Requirements (US$)
708 million
Total population
28.4 million
Income level
n/a
Consecutive appeals
2019 – 2022
People reached (2021)
4 million

Analysis of the context, crisis and needs

Prolonged and significant economic contraction, chronic inflation with episodes of hyperinflation, political polarization and localized violence remain key drivers of humanitarian needs in Venezuela. In 2021, a modest recovery in oil production and a series of liberalizing economic measures have slightly improved economic performance and helped curb inflation. The GDP contraction in 2021 is estimated at 4 per cent, up from -30 per cent in 2020, with the economy expected to grow in 2022. However, the continued economic contraction and the impact of broad sectoral sanctions continue to impact the provision of essential services such as health care, water and sanitation, education and domestic gas, fuel and electricity supply. The deterioration of public service delivery has negatively impacted the lives and livelihoods of vulnerable families. Protection-related services to address violence, abuse, neglect and exploitation, including mental health and gender-based violence (GBV) have also been affected.

COVID-19 has also aggravated the humanitarian situation, with quarantine measures leading to reduced economic activities, including formal employment opportunities, impacting production and trade and increasing domestic violence. People’s incomes, savings and purchasing power have been affected. While food and non-food items are available, vulnerable families face difficulties accessing these due to decreased purchasing power. The informal dollarization of the economy has also led to increased prices, and while there have been regular adjustments to the minimum wage, accompanied by social cash transfers, these are not sufficient for vulnerable families to cover their basic needs, especially for those without access to foreign currency.

Food security and nutrition remain a key concern, since the rate of undernourishment has increased from 2.5 per cent in 2010-2012 to 27.4 per cent in 2018-2020.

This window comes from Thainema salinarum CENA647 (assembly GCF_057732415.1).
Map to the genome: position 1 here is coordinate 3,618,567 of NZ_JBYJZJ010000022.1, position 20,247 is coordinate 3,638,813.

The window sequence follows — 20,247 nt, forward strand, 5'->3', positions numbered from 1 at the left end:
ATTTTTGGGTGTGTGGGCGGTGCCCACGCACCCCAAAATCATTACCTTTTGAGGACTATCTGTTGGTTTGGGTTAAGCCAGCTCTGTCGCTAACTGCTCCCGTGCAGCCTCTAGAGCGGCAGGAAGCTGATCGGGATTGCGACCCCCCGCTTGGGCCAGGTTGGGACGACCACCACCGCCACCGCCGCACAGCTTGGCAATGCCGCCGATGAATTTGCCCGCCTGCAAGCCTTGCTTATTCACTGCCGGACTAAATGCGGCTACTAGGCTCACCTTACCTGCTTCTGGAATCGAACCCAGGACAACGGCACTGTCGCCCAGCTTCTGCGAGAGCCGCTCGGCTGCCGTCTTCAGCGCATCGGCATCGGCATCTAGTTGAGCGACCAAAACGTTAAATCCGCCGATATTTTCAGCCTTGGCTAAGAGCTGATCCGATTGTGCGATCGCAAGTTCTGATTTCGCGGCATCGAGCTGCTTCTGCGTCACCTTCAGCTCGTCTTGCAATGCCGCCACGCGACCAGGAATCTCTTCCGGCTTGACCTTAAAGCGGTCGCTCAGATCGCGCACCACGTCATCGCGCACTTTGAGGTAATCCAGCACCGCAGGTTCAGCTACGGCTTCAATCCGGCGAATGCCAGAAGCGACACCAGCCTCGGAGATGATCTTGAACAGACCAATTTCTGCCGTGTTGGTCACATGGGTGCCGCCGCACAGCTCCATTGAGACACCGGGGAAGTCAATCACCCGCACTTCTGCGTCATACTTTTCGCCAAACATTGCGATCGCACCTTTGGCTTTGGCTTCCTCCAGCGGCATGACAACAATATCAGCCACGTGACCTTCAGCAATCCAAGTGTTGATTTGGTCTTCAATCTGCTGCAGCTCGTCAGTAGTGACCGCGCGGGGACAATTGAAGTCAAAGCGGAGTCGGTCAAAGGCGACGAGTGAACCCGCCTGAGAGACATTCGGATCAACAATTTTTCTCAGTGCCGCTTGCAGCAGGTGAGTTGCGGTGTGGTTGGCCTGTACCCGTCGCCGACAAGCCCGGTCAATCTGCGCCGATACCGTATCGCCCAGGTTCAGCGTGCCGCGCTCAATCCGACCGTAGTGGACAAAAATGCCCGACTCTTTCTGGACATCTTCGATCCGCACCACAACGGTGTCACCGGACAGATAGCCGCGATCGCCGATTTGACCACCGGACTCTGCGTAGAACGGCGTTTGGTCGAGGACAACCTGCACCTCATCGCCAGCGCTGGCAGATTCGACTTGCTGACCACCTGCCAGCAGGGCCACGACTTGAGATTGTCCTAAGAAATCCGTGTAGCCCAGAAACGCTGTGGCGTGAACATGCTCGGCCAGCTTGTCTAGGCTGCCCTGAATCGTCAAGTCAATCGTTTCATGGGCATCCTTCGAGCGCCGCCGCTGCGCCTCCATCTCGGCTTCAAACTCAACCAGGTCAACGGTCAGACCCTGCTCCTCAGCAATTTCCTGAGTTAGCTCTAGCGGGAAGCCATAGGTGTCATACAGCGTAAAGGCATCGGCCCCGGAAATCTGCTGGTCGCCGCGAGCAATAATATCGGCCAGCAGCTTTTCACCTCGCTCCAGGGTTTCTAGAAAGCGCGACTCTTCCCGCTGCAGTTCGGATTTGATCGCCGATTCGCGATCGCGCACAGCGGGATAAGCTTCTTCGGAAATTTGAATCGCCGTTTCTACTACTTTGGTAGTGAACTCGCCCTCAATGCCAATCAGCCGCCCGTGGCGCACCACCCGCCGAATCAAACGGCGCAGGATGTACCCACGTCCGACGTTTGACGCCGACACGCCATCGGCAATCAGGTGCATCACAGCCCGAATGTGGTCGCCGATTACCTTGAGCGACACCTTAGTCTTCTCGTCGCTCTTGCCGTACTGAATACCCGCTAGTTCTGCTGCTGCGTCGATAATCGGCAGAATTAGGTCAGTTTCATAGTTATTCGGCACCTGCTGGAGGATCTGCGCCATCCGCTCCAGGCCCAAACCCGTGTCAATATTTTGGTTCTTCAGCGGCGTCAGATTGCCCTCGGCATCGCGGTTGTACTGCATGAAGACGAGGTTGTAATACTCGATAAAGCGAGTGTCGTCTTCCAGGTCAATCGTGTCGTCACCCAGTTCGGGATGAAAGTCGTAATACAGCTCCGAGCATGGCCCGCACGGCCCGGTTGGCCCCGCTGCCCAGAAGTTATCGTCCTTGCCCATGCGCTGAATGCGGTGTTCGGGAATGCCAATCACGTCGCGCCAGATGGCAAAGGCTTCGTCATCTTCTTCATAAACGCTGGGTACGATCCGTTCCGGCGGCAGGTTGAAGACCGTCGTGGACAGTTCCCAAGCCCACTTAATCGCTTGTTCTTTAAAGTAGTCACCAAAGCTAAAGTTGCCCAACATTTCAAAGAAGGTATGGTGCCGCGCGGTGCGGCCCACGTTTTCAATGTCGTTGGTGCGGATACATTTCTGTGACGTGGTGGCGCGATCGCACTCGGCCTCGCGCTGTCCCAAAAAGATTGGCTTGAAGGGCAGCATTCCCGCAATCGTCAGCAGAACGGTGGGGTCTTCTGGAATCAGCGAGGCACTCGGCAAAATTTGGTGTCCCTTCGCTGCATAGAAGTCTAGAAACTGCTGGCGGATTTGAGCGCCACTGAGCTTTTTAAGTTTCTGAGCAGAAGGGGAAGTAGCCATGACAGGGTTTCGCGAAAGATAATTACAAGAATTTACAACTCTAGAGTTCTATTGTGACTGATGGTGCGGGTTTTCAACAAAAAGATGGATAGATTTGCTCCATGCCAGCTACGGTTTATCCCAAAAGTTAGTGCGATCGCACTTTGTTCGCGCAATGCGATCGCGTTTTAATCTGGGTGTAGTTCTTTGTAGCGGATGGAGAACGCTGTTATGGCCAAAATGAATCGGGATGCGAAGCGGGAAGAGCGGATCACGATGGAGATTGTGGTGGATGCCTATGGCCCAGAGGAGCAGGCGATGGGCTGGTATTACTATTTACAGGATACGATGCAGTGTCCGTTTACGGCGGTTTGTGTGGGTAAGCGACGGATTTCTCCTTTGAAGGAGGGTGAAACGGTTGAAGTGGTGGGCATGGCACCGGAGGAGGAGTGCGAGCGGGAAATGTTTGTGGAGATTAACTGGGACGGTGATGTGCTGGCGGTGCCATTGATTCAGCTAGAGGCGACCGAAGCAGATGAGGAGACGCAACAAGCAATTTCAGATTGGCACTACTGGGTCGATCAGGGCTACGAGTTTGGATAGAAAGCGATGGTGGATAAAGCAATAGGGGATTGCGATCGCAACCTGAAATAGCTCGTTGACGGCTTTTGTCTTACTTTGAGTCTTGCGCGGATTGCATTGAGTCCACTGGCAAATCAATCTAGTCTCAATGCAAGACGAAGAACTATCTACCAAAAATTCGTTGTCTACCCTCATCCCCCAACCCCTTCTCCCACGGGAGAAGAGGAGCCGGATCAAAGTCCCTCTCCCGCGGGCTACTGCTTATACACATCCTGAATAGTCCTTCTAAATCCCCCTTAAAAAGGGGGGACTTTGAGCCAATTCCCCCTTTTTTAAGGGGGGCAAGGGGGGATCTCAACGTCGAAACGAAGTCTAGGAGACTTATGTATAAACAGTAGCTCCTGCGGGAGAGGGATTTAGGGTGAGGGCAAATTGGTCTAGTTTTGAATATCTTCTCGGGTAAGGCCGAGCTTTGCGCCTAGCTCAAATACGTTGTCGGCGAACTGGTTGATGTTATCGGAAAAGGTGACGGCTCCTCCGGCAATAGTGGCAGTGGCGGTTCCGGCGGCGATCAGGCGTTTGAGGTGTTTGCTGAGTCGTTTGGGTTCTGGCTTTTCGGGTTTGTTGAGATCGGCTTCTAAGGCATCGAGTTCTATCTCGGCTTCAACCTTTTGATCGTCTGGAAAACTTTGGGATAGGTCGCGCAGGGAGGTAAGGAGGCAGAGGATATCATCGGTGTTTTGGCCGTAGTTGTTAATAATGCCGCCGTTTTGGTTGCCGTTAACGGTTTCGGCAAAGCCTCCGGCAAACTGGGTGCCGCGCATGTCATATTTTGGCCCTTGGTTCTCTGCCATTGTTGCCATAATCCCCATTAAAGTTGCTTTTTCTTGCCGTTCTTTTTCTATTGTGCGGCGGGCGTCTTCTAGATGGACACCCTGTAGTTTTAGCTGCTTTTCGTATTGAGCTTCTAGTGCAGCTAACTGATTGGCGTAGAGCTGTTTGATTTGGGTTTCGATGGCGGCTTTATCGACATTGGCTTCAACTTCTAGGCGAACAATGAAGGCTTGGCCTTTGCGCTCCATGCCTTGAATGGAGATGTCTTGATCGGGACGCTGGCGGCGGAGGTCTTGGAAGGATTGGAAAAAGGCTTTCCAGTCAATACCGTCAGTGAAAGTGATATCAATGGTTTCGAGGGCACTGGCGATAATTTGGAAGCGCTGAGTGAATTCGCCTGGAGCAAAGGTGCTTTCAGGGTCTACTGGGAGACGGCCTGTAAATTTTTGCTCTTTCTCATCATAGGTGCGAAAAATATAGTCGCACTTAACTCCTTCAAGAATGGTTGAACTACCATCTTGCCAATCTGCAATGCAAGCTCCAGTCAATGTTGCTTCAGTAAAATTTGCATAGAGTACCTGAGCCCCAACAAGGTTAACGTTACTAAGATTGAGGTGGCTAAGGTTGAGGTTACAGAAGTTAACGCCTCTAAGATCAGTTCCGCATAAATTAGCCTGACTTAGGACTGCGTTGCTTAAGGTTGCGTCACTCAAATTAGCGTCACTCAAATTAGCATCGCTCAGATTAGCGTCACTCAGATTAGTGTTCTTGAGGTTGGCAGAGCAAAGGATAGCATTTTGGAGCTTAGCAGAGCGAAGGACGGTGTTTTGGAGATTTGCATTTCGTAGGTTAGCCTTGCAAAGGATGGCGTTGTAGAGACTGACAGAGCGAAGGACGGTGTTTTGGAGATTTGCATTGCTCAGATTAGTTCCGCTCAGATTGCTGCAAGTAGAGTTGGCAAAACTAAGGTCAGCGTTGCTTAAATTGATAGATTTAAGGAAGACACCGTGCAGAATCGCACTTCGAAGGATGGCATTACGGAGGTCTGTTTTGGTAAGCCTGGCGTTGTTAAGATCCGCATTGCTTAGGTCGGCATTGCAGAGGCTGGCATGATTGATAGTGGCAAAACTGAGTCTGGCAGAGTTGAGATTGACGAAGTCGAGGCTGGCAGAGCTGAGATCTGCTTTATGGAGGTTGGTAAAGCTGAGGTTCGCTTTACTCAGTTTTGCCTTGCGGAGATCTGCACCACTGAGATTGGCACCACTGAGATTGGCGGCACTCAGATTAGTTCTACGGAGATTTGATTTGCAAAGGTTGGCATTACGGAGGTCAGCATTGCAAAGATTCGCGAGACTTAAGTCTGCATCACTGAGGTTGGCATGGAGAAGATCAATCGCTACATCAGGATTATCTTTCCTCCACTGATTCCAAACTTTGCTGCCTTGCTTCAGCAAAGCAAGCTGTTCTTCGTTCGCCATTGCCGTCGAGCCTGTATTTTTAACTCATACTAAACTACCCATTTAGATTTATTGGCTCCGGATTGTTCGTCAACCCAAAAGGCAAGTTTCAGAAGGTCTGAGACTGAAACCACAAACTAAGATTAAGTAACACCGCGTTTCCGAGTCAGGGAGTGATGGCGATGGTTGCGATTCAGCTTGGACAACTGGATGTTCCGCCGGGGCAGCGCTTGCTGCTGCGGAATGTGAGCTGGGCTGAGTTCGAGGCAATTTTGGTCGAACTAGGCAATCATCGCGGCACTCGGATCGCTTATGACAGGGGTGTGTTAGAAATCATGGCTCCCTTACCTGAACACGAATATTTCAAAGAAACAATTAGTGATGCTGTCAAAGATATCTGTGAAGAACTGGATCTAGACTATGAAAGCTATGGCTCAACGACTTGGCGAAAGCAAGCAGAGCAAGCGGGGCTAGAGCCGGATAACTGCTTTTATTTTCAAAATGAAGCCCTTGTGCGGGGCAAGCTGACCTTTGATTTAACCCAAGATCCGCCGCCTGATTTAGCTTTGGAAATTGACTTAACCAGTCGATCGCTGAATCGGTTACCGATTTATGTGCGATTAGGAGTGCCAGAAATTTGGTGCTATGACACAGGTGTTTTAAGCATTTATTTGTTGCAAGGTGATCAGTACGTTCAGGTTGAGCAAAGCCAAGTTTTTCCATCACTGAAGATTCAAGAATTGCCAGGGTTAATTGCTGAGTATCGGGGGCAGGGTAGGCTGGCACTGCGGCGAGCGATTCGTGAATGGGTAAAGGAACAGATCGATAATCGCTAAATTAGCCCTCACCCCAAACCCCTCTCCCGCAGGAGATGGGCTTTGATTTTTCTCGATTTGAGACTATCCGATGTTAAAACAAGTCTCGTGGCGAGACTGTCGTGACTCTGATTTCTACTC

During 2021, the COVID-19 pandemic heavily strained the health-care system. As of 15 November 2021, 419,745 cases had been confirmed and 5,026 people had died. New variants of the virus have generated new waves of the pandemic. In October, the country reported the highest weekly increase in new cases since the pandemic began, putting pressure on ICU capacity. Limited early access to vaccines constrained the country's initial response. However, as of 12 November, the vaccination rate has increased, with 32.3 per cent of the population fully vaccinated. Key challenges in the COVID-19 response include limitations in regular access to energy, safe water and safe waste-disposal services in health facilities, limited diagnostic capacity and personal protective equipment, and the departure of qualified health personnel.

The focus on COVID-19 curtailed the provision of other essential health services, particularly in the case of chronic diseases and access to sexual and reproductive health, and the implementation of the regular vaccination programme, impacting recent gains in the control of vectorborne diseases.

The pandemic also affected people’s well-being, with an increase in mental health and psychosocial support consultations for children, adolescents and caregivers. School closures to mitigate the spread of COVID-19 affected 6.8 million students in the country. Estimates indicate that at least 20 per cent of students had difficulty completing the school year through remote modalities, with children in remote areas, with disabilities and from indigenous communities being the most affected. The return to in-person classes started on 25 October 2021. Ensuring safe conditions in educational facilities and supporting teachers, and vulnerable children and adolescents are critical elements for attendance and retention in the school system.

Mixed migration flows continue, including people intending to leave, returnees and/or people engaged in cross-border pendular movements. The closure of the borders with neighbouring countries throughout most of 2021 forced people to use irregular routes and crossings, which increases protection risks, including human trafficking and gender-based violence.

In 2021, the rainy season affected thousands of people due to overflowing rivers, landslides and floods in several areas of the country, including Apure, Bolivar, Cojedes, Merida, Yaracuy and Zulia states among others.

Projected situation in 2022 and beyond